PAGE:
The Brown Verdict

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Weaknesses and Strengths of the Brown Verdict Though I concede the ruling in Brown v. Board of Education was instrumental to the development of the Civil Rights Movement and essential to the new legislation being passed, I still insist that Brown has yet to achieve its intended purpose of school desegregation. Furthermore, I am not sure it is entirely possible to claim that Brown is either a success or failure, whereas it makes more to describe it as having its strengths and weaknesses. In the report Brown at 50: King’s Dream or Plessy’s Nightmare” Orfield and Lee reach the consensus that “segregation is inevitable” (3). This statement is true because it prevails in a stronger manner today than it originally did. The most important form…show more content…
It confronts the fact that if we as individuals neglected to take into account the impact of segregation, then we are punishing the victim without attempting to work out the previous inequalities. In short, we live in a society where inequalities are allowed to build upon on each other before any correction occurs. In “Why Segregation Matters: Poverty and Educational Inequality”, Orfield and Lee confront the brutal realities of high poverty schools and the impact they have of Latino and African-American minority students. As described in the report, these types of schools are in communities that face immense economic hardships. Qualities of such schools include teaching staffs that are weak in training and high teacher turnover rates. In their report, Orfield and Lee explore two studies performed in North Carolina and Florida which both revealed potential consequence of further segregation based on racial and socioeconomic class. Ultimately, both studies yielded results which reflected how harmful segregation was and how an effort should be exerted to maintain a diverse educational…show more content…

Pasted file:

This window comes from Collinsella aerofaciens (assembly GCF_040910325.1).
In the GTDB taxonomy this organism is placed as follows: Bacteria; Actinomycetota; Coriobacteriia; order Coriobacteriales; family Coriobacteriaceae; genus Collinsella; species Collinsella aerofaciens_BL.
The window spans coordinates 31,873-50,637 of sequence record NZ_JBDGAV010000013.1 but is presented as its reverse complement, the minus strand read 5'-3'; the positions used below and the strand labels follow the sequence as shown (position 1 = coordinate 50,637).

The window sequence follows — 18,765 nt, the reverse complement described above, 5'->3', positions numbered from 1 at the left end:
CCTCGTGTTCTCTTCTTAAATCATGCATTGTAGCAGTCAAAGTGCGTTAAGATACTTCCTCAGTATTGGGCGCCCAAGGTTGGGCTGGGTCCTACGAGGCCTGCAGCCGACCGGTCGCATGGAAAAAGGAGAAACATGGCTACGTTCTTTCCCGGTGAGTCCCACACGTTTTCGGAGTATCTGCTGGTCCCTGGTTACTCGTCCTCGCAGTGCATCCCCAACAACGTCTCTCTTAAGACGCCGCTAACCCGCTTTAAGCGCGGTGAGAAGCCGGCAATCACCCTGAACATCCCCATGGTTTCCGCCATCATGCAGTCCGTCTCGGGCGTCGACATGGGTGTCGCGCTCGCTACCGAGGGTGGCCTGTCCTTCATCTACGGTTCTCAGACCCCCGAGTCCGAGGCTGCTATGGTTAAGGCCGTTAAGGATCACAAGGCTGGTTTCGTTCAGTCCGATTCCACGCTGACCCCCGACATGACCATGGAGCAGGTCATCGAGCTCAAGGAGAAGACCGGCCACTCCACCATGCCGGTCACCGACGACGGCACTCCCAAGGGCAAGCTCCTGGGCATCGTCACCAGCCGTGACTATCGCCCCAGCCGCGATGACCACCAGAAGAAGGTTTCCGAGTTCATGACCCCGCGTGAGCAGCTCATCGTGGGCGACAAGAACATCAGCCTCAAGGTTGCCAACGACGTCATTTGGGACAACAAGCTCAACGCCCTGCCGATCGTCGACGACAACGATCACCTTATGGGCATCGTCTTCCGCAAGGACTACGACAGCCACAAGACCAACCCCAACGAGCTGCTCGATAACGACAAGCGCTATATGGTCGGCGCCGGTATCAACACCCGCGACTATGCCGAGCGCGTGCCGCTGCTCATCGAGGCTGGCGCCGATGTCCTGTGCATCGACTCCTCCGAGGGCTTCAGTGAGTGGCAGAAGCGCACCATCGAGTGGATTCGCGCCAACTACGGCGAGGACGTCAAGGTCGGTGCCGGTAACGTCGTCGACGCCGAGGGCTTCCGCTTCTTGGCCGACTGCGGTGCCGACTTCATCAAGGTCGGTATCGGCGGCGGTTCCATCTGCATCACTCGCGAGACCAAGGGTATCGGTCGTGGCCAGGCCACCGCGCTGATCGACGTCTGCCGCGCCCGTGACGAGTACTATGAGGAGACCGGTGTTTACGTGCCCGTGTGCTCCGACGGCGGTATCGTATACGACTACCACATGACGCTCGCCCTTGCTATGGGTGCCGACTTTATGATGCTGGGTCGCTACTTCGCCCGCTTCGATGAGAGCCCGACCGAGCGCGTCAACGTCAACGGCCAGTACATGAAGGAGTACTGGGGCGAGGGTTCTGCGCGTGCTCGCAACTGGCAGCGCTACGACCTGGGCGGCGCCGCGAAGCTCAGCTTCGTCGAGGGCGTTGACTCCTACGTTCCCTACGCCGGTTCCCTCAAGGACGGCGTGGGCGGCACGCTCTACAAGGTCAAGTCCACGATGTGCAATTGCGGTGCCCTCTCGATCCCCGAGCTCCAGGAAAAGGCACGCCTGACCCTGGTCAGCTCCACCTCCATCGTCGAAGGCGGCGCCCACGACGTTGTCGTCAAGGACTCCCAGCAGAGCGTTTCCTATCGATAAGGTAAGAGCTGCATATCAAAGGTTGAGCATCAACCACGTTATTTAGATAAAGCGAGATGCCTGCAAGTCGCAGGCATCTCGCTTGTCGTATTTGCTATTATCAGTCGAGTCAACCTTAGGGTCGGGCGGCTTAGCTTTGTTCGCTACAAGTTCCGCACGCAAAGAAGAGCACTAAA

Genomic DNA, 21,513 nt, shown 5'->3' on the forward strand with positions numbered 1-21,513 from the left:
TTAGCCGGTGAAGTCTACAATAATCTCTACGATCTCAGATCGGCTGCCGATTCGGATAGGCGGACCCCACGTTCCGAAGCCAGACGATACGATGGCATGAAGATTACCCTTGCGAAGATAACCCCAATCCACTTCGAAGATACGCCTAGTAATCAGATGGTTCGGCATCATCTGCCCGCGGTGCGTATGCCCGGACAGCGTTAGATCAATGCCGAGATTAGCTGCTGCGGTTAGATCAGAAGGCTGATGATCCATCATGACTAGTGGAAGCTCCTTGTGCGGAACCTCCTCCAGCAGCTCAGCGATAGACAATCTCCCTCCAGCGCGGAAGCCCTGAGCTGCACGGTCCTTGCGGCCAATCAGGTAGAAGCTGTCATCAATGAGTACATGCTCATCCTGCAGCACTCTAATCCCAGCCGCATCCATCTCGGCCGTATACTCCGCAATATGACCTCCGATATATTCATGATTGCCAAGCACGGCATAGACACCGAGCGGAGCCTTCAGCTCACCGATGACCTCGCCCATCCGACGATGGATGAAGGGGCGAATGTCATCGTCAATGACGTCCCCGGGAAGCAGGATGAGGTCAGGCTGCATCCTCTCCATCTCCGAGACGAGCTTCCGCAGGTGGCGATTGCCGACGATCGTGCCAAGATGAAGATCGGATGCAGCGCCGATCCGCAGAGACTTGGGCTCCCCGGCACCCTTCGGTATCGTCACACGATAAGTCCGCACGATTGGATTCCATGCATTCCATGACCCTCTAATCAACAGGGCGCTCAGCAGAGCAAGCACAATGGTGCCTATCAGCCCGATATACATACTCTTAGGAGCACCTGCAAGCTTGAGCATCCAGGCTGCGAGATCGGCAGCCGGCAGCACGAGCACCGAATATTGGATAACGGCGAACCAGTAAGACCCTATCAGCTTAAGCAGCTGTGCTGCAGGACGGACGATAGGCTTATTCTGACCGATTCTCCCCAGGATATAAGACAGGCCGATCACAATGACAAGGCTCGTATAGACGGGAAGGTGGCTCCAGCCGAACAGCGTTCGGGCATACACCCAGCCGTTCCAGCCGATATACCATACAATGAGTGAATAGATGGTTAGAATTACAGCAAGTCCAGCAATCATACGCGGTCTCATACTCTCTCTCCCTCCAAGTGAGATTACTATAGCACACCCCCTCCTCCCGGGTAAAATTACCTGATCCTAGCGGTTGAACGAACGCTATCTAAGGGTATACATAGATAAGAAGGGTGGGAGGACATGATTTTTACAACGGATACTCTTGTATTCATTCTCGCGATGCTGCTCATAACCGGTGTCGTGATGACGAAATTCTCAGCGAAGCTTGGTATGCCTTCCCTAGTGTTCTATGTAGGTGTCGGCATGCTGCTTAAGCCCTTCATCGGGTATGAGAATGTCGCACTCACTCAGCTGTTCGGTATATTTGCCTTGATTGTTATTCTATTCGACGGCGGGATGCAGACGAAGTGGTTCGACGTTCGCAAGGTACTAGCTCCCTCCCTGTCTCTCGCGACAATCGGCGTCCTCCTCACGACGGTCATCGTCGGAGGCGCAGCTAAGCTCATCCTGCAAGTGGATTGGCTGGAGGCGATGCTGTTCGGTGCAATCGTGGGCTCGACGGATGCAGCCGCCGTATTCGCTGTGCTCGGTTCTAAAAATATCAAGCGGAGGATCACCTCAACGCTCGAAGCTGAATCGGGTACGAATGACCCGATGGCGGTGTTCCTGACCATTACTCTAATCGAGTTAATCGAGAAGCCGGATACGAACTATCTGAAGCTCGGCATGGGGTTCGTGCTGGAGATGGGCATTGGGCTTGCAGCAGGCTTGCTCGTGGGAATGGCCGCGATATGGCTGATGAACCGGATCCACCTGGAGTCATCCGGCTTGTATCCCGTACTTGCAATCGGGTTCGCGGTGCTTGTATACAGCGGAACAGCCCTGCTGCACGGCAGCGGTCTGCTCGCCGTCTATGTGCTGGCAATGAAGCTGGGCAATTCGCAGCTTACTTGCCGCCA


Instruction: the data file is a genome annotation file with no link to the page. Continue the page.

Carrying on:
Furthermore, it was not constructed to take into consideration that segregation itself was situated on multiples inequalities and was not merely a matter of racial discrimination. In short, Brown I and II did were unable to rectify the issue of desegregation on a widespread scale ultimately resulting in the resurgence of segregation in schools today on a multi-faceted

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